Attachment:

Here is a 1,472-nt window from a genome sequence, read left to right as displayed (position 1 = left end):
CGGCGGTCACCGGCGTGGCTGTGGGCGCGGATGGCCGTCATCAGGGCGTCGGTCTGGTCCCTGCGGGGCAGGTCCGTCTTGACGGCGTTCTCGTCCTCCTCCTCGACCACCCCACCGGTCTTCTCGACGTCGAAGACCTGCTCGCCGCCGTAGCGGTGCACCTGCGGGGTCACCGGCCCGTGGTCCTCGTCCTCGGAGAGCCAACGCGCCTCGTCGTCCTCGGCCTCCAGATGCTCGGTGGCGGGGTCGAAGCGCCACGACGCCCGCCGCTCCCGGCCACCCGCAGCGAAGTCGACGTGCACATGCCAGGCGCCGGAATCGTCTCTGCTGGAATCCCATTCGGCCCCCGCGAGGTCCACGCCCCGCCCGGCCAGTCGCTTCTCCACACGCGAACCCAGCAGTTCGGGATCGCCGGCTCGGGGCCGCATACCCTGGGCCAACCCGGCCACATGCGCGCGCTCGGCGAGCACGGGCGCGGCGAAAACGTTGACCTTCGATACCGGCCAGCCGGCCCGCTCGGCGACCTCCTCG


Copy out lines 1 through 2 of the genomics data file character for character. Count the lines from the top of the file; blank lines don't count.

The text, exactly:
Here is a 1,472-nt window from a genome sequence, read left to right as displayed (position 1 = left end):
CGGCGGTCACCGGCGTGGCTGTGGGCGCGGATGGCCGTCATCAGGGCGTCGGTCTGGTCCCTGCGGGGCAGGTCCGTCTTGACGGCGTTCTCGTCCTCCTCCTCGACCACCCCACCGGTCTTCTCGACGTCGAAGACCTGCTCGCCGCCGTAGCGGTGCACCTGCGGGGTCACCGGCCCGTGGTCCTCGTCCTCGGAGAGCCAACGCGCCTCGTCGTCCTCGGCCTCCAGATGCTCGGTGGCGGGGTCGAAGCGCCACGACGCCCGCCGCTCCCGGCCACCCGCAGCGAAGTCGACGTGCACATGCCAGGCGCCGGAATCGTCTCTGCTGGAATCCCATTCGGCCCCCGCGAGGTCCACGCCCCGCCCGGCCAGTCGCTTCTCCACACGCGAACCCAGCAGTTCGGGATCGCCGGCTCGGGGCCGCATACCCTGGGCCAACCCGGCCACATGCGCGCGCTCGGCGAGCACGGGCGCGGCGAAAACGTTGACCTTCGATACCGGCCAGCCGGCCCGCTCGGCGACCTCCTCG